By Christian G. Apply (The New York Times)
Was America’s war in Vietnam a noble struggle against Communist aggression, a tragic intervention in a civil conflict, or an imperialist counterrevolution to crush a movement of national liberation? Those competing interpretations ignited fiery debates in the 1960s and remain unresolved today. How we name and define this most controversial of American wars is not a narrow scholarly exercise, but profoundly shapes public memory of its meaning and ongoing significance to American national identity and foreign policy.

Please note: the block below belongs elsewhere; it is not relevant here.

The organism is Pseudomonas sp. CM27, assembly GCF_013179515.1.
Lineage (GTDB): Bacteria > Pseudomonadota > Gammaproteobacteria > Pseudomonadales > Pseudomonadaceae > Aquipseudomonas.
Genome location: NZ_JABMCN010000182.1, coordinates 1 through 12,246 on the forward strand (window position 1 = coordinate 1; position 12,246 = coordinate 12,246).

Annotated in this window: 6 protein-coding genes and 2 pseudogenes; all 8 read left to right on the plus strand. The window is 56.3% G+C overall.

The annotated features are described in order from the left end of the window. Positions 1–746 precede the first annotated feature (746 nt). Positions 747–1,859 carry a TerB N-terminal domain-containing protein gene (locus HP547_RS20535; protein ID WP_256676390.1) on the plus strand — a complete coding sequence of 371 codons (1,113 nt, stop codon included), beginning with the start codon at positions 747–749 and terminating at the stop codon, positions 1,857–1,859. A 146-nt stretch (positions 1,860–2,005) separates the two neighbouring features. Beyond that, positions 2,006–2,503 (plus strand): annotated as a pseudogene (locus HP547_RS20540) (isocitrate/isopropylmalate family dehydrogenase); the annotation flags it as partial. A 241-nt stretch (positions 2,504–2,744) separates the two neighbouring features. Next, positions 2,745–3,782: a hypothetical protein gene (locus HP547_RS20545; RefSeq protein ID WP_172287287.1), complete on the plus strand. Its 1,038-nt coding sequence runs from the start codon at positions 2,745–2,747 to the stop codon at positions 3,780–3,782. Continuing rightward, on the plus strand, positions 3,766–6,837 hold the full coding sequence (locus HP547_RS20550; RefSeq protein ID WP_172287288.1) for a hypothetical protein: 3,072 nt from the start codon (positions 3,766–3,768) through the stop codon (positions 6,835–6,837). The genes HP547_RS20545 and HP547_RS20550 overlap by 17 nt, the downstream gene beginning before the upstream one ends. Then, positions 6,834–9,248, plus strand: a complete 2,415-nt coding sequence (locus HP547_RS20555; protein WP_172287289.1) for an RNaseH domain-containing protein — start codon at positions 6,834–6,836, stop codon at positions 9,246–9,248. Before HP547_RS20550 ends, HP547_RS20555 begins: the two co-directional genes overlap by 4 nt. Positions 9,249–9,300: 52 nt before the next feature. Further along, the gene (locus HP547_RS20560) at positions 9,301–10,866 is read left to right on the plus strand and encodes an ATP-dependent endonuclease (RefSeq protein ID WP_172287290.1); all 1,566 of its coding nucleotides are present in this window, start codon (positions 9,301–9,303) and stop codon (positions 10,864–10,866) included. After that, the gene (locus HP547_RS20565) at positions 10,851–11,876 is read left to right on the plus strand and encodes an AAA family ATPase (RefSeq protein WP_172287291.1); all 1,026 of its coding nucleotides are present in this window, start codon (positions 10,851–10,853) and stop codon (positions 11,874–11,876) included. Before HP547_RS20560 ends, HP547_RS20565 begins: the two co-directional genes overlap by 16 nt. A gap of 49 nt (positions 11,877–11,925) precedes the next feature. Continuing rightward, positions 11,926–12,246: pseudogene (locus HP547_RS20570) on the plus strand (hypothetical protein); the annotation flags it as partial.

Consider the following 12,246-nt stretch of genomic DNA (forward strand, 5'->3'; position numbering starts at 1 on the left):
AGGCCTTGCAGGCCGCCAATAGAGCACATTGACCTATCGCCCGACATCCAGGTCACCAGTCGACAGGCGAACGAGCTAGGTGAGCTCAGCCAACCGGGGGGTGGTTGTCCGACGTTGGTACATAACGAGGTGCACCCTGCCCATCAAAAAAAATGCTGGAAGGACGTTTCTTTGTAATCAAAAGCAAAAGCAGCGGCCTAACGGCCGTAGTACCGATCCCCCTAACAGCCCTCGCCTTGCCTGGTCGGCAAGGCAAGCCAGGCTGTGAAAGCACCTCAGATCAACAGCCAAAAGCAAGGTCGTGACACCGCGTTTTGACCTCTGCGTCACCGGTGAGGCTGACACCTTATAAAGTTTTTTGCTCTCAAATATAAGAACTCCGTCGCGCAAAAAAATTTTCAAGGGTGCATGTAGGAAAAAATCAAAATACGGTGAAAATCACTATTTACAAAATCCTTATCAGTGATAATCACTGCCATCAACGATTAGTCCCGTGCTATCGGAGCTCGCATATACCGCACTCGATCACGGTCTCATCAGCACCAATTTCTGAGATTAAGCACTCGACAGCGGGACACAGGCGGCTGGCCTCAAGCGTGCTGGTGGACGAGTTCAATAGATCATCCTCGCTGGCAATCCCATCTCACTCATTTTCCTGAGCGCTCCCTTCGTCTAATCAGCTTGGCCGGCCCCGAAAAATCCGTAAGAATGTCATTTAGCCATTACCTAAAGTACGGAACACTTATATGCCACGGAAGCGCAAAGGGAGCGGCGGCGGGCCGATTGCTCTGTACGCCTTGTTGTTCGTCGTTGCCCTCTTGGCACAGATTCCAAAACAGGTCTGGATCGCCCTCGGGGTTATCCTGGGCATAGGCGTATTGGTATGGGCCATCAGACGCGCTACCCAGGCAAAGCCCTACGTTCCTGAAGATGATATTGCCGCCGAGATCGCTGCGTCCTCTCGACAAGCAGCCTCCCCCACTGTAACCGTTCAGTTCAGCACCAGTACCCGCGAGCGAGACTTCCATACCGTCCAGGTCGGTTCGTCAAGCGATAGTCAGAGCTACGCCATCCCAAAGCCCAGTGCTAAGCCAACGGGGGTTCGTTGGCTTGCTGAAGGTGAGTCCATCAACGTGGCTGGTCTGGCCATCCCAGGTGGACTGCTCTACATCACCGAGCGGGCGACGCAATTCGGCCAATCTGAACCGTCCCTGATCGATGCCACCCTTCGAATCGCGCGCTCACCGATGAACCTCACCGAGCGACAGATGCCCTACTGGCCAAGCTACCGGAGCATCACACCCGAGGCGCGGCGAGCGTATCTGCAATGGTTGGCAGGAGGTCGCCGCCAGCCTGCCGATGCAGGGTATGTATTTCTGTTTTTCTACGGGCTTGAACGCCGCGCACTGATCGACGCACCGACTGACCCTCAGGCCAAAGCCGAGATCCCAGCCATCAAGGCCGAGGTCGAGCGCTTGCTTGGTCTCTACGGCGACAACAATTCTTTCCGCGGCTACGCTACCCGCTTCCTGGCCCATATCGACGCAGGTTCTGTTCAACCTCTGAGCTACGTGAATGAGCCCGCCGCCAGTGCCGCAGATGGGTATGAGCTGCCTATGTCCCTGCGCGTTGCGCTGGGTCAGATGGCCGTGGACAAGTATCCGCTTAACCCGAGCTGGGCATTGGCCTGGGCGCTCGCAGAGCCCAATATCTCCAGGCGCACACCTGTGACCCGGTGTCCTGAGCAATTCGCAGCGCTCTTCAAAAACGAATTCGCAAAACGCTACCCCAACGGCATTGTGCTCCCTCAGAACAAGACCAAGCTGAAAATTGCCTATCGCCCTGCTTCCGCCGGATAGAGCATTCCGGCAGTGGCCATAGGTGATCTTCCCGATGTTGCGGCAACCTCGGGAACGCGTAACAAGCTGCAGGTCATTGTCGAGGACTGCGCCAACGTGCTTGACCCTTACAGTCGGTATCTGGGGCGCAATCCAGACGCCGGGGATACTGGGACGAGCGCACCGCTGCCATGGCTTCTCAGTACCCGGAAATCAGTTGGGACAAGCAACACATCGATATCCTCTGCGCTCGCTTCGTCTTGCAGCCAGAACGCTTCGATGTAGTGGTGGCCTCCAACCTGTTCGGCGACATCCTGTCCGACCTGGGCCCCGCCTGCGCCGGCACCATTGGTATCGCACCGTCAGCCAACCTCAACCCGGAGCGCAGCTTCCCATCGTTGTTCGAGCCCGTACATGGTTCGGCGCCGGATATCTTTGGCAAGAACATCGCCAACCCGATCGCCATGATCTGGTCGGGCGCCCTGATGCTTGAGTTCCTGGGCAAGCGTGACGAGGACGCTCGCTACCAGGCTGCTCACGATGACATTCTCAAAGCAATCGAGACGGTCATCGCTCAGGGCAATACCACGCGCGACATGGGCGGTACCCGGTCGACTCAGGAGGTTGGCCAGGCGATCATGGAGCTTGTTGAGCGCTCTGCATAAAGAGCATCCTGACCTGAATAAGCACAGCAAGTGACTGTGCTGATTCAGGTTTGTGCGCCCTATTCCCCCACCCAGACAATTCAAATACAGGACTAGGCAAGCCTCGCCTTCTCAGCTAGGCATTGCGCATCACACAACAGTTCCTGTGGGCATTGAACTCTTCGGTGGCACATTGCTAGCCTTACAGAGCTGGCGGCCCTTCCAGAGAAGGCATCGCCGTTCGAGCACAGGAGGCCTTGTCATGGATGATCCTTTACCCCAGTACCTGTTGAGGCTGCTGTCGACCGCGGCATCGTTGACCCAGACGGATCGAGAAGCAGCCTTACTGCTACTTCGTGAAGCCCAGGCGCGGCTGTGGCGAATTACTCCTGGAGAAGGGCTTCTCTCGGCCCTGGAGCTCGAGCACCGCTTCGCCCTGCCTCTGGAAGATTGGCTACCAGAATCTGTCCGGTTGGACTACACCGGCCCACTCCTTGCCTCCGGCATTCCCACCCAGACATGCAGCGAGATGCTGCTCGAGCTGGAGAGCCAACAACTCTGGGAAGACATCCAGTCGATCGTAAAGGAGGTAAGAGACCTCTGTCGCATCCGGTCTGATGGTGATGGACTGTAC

During the war years, America’s leaders insisted that military force was necessary to defend a sovereign nation — South Vietnam — from external Communist aggression. As President Lyndon B. Johnson put it in 1965, “The first reality is that North Vietnam has attacked the independent nation of South Vietnam. Its object is total conquest.”